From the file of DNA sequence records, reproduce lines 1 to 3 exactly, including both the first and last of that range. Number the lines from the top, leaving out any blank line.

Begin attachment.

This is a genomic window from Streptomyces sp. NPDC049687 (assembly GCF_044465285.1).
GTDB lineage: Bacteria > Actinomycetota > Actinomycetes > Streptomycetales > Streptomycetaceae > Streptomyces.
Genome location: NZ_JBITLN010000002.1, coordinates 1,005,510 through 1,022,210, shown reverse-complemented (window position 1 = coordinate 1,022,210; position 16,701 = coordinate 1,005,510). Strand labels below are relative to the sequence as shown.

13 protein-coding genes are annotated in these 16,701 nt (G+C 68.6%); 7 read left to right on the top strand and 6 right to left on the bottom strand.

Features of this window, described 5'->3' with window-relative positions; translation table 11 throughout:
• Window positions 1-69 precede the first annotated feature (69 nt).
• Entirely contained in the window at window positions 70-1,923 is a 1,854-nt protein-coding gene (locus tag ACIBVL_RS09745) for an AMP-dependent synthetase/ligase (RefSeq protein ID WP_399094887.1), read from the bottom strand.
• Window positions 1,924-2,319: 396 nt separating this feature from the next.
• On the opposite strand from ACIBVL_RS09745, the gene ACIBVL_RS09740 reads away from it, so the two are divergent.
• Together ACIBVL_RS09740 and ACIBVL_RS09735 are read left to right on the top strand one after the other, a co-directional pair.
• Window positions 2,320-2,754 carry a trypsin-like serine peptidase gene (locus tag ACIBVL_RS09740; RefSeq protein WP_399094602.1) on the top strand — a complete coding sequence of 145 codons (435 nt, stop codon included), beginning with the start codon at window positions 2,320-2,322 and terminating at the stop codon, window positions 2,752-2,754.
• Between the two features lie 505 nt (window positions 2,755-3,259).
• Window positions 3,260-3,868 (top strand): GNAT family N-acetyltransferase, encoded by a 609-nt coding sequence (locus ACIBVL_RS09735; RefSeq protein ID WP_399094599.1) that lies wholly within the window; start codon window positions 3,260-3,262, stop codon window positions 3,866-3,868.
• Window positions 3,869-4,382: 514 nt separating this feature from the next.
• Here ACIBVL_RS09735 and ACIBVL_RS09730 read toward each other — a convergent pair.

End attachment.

This is a genomic window from Streptomyces sp. NPDC049687 (assembly GCF_044465285.1).
GTDB lineage: Bacteria > Actinomycetota > Actinomycetes > Streptomycetales > Streptomycetaceae > Streptomyces.
Genome location: NZ_JBITLN010000002.1, coordinates 1,005,510 through 1,022,210, shown reverse-complemented (window position 1 = coordinate 1,022,210; position 16,701 = coordinate 1,005,510). Strand labels below are relative to the sequence as shown.